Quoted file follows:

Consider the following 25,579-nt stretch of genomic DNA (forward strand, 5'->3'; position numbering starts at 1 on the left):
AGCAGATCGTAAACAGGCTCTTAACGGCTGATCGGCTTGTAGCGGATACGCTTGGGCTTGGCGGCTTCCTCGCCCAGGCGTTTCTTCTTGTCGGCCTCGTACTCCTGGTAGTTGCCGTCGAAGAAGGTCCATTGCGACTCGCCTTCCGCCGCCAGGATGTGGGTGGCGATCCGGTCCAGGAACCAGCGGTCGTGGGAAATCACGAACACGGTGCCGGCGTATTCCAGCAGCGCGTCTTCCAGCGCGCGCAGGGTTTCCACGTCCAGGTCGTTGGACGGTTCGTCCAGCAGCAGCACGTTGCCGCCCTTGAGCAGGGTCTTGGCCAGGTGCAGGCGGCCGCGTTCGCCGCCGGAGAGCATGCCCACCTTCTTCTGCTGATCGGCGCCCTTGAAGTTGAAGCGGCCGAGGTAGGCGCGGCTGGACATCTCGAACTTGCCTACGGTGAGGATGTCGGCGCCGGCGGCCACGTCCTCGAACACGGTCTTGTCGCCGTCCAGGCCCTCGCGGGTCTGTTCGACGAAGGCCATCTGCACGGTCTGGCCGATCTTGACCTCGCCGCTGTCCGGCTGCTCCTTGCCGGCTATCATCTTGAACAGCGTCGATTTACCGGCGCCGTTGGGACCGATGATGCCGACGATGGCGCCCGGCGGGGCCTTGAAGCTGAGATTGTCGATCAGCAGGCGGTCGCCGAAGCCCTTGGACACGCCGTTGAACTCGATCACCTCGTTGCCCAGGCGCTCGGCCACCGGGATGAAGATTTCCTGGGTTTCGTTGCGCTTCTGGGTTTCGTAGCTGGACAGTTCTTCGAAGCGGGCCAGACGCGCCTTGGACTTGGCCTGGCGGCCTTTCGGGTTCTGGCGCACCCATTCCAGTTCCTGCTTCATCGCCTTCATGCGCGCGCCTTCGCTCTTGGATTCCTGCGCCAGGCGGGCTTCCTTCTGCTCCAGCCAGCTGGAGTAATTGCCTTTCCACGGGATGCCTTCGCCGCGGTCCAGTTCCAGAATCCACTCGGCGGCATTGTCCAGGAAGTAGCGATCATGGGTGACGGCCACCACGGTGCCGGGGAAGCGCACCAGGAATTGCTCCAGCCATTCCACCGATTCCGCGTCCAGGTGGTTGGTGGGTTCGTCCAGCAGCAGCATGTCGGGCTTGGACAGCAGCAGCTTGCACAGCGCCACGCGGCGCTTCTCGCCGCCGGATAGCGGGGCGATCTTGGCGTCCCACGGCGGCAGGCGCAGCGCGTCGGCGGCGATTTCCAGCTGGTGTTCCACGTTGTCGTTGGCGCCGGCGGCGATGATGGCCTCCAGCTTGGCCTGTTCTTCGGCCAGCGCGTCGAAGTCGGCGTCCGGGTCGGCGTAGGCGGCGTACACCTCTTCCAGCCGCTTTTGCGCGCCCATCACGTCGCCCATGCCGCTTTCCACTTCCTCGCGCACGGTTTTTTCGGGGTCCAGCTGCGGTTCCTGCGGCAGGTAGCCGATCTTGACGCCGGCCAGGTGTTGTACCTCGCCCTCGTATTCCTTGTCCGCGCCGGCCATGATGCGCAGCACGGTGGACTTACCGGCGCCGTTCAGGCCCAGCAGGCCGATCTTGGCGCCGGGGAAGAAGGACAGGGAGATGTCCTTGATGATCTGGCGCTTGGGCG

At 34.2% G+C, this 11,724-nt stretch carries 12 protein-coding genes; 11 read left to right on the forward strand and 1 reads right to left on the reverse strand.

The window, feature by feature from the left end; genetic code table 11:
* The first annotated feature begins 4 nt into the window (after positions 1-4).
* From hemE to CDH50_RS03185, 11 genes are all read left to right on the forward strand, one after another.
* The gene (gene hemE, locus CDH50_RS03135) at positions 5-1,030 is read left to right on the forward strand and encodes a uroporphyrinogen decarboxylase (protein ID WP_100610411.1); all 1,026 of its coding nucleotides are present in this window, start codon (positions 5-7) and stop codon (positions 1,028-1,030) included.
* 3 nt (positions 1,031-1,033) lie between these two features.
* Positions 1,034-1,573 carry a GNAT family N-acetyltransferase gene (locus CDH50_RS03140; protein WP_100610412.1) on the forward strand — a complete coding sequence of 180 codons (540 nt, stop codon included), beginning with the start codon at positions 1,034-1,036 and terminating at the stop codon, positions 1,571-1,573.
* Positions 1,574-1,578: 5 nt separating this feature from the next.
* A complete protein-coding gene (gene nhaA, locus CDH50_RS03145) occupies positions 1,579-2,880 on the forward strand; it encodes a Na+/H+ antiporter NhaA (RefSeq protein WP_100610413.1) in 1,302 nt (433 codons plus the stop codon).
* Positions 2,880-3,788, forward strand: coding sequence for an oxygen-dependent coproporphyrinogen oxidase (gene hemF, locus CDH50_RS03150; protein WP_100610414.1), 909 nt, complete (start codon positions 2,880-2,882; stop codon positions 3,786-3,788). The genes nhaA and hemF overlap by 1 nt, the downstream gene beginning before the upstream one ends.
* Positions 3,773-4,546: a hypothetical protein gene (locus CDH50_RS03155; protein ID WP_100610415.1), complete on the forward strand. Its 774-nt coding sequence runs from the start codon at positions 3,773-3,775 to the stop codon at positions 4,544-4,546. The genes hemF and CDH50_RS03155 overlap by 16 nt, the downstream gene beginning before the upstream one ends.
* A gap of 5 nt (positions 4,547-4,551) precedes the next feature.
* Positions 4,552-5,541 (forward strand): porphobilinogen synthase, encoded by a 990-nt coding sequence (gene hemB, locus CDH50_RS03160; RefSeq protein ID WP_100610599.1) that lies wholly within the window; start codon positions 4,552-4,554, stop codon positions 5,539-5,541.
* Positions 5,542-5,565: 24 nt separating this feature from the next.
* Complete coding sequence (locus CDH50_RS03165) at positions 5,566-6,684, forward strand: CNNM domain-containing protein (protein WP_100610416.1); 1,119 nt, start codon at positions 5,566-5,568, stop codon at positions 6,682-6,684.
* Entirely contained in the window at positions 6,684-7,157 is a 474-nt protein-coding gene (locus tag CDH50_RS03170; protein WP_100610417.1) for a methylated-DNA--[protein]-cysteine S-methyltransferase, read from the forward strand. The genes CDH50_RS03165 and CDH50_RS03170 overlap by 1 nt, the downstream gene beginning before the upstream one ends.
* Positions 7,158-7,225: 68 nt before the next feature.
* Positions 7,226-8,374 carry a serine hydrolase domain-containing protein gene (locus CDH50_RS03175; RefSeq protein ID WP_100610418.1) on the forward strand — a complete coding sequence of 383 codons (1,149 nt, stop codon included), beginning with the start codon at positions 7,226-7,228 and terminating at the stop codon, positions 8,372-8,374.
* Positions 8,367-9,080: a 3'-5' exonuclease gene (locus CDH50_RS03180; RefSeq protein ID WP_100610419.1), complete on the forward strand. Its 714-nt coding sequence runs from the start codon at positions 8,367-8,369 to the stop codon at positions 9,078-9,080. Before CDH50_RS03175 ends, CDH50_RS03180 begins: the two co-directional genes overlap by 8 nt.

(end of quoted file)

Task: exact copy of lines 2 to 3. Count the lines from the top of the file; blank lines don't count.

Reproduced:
AGCAGATCGTAAACAGGCTCTTAACGGCTGATCGGCTTGTAGCGGATACGCTTGGGCTTGGCGGCTTCCTCGCCCAGGCGTTTCTTCTTGTCGGCCTCGTACTCCTGGTAGTTGCCGTCGAAGAAGGTCCATTGCGACTCGCCTTCCGCCGCCAGGATGTGGGTGGCGATCCGGTCCAGGAACCAGCGGTCGTGGGAAATCACGAACACGGTGCCGGCGTATTCCAGCAGCGCGTCTTCCAGCGCGCGCAGGGTTTCCACGTCCAGGTCGTTGGACGGTTCGTCCAGCAGCAGCACGTTGCCGCCCTTGAGCAGGGTCTTGGCCAGGTGCAGGCGGCCGCGTTCGCCGCCGGAGAGCATGCCCACCTTCTTCTGCTGATCGGCGCCCTTGAAGTTGAAGCGGCCGAGGTAGGCGCGGCTGGACATCTCGAACTTGCCTACGGTGAGGATGTCGGCGCCGGCGGCCACGTCCTCGAACACGGTCTTGTCGCCGTCCAGGCCCTCGCGGGTCTGTTCGACGAAGGCCATCTGCACGGTCTGGCCGATCTTGACCTCGCCGCTGTCCGGCTGCTCCTTGCCGGCTATCATCTTGAACAGCGTCGATTTACCGGCGCCGTTGGGACCGATGATGCCGACGATGGCGCCCGGCGGGGCCTTGAAGCTGAGATTGTCGATCAGCAGGCGGTCGCCGAAGCCCTTGGACACGCCGTTGAACTCGATCACCTCGTTGCCCAGGCGCTCGGCCACCGGGATGAAGATTTCCTGGGTTTCGTTGCGCTTCTGGGTTTCGTAGCTGGACAGTTCTTCGAAGCGGGCCAGACGCGCCTTGGACTTGGCCTGGCGGCCTTTCGGGTTCTGGCGCACCCATTCCAGTTCCTGCTTCATCGCCTTCATGCGCGCGCCTTCGCTCTTGGATTCCTGCGCCAGGCGGGCTTCCTTCTGCTCCAGCCAGCTGGAGTAATTGCCTTTCCACGGGATGCCTTCGCCGCGGTCCAGTTCCAGAATCCACTCGGCGGCATTGTCCAGGAAGTAGCGATCATGGGTGACGGCCACCACGGTGCCGGGGAAGCGCACCAGGAATTGCTCCAGCCATTCCACCGATTCCGCGTCCAGGTGGTTGGTGGGTTCGTCCAGCAGCAGCATGTCGGGCTTGGACAGCAGCAGCTTGCACAGCGCCACGCGGCGCTTCTCGCCGCCGGATAGCGGGGCGATCTTGGCGTCCCACGGCGGCAGGCGCAGCGCGTCGGCGGCGATTTCCAGCTGGTGTTCCACGTTGTCGTTGGCGCCGGCGGCGATGATGGCCTCCAGCTTGGCCTGTTCTTCGGCCAGCGCGTCGAAGTCGGCGTCCGGGTCGGCGTAGGCGGCGTACACCTCTTCCAGCCGCTTTTGCGCGCCCATCACGTCGCCCATGCCGCTTTCCACTTCCTCGCGCACGGTTTTTTCGGGGTCCAGCTGCGGTTCCTGCGGCAGGTAGCCGATCTTGACGCCGGCCAGGTGTTGTACCTCGCCCTCGTATTCCTTGTCCGCGCCGGCCATGATGCGCAGCACGGTGGACTTACCGGCGCCGTTCAGGCCCAGCAGGCCGATCTTGGCGCCGGGGAAGAAGGACAGGGAGATGTCCTTGATGATCTGGCGCTTGGGCG

At 34.2% G+C, this 11,724-nt stretch carries 12 protein-coding genes; 11 read left to right on the forward strand and 1 reads right to left on the reverse strand.